The White Oak is one of the most ubiquitous trees in all of the eastern United States, memorable less for any particular physical characteristic and more for its cultural significance across the country. The White Oak is the state tree of Illinois, Connecticut, and Maryland, and numerous trees along the East Coast have stood in towns or cities since before European occupation. This tree is very large (growing to a height of 50-80 feet) and its wide-spreading horizontal branches provide excellent shade for larger landscapes and parks. It is natively found in drier upland environments in Missouri and throughout the Midwest.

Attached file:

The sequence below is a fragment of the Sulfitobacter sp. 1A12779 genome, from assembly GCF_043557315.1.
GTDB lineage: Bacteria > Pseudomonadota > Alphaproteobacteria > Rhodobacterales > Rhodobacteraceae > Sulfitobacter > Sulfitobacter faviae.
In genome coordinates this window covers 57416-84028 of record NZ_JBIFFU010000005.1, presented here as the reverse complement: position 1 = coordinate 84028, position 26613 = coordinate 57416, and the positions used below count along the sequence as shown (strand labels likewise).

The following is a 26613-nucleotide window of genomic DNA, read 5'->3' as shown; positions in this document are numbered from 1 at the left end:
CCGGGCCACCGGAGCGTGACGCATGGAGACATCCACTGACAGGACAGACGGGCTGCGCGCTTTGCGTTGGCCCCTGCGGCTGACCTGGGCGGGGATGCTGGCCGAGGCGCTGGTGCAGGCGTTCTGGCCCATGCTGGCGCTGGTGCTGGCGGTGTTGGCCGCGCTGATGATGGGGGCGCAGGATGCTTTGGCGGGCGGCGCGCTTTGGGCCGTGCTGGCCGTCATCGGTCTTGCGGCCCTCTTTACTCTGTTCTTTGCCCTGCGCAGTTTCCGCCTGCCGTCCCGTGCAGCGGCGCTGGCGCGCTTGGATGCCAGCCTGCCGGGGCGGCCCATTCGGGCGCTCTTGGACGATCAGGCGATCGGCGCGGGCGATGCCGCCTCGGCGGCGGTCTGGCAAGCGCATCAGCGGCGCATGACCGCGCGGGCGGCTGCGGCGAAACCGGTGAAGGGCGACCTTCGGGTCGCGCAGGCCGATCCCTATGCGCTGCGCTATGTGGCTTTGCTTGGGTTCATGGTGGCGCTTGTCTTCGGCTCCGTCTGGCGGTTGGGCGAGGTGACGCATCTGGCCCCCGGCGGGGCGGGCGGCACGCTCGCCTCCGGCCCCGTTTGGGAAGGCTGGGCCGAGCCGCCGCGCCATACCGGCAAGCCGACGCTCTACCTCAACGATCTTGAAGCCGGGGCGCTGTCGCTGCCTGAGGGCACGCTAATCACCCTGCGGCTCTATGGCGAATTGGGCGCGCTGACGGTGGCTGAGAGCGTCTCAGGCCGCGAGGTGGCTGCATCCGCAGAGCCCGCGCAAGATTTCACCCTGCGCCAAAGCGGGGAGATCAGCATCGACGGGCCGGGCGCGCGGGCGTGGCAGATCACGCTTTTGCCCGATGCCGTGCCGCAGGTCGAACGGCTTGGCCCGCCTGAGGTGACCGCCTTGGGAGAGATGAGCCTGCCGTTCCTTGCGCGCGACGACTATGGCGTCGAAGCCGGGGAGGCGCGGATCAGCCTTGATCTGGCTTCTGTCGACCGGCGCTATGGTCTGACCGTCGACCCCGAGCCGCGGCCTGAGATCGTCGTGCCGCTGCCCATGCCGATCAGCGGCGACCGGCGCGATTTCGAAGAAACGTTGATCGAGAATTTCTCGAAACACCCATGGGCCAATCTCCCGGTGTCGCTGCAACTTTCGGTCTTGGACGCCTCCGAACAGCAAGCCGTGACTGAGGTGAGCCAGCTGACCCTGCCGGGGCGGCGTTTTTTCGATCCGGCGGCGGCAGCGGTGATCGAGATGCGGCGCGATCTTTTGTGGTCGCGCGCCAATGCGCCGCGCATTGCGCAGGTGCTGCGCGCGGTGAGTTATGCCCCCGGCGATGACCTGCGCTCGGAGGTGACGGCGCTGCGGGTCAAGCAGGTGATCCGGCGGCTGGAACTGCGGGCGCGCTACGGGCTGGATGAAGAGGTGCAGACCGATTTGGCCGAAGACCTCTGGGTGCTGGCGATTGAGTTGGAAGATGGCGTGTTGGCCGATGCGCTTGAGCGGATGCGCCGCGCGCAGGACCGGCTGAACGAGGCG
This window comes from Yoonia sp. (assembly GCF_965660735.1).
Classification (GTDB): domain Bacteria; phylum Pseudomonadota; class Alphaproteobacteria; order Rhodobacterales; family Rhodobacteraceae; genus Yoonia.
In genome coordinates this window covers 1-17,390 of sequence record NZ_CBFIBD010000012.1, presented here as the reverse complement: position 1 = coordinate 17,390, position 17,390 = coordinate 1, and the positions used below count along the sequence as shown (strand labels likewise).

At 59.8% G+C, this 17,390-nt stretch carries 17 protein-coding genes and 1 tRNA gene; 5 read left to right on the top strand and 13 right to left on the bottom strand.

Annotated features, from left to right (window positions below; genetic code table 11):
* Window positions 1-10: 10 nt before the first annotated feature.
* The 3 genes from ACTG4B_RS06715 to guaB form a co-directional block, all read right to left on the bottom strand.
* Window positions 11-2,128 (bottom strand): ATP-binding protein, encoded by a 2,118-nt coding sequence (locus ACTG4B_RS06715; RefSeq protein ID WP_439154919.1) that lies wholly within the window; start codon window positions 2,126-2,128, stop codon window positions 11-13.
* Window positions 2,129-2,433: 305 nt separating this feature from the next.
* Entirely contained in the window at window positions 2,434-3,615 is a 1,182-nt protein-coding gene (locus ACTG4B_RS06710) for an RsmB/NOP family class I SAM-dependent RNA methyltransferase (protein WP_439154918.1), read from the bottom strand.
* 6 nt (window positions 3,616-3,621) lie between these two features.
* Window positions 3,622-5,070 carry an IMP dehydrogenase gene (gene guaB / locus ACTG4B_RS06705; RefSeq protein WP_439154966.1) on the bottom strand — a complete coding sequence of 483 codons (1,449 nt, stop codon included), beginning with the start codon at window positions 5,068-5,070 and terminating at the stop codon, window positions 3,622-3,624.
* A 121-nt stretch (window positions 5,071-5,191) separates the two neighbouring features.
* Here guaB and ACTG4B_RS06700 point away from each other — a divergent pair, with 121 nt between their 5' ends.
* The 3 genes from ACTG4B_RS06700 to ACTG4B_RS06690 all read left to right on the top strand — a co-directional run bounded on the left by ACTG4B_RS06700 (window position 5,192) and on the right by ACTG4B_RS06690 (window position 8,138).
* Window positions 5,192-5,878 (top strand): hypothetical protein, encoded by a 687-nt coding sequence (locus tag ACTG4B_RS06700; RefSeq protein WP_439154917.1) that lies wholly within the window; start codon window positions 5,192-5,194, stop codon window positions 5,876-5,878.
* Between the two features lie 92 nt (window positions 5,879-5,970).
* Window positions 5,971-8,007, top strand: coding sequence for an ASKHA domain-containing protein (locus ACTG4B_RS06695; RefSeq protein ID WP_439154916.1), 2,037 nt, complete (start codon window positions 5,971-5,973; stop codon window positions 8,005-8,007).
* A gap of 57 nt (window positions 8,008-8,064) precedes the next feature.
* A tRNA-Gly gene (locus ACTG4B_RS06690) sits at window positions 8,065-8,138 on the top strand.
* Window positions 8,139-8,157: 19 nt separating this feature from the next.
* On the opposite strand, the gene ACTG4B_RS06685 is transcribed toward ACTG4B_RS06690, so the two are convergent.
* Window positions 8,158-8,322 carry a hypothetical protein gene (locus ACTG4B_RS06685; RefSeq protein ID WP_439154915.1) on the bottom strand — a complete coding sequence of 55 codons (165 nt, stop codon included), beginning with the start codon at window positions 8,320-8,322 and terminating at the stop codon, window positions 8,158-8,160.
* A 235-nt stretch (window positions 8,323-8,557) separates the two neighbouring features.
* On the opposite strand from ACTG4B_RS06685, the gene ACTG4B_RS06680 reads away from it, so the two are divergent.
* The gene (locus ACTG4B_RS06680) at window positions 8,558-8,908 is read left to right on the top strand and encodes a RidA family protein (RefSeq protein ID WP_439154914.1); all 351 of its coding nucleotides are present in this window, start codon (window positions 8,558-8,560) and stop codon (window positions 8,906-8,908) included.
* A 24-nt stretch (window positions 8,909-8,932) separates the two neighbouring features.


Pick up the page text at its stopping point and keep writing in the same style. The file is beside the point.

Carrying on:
The White Oak is a member of the subgenus of white oaks. These oaks are distinguishable from other oaks from their smooth lobe tips (no awns), their hairless leaf undersides, and their lighter, flakier bark. The acorns of white oaks are also less tannic, meaning that they require less processing to become safe and palatable.
|Common Name||White Oak|
|Latin Name||Quercus alba|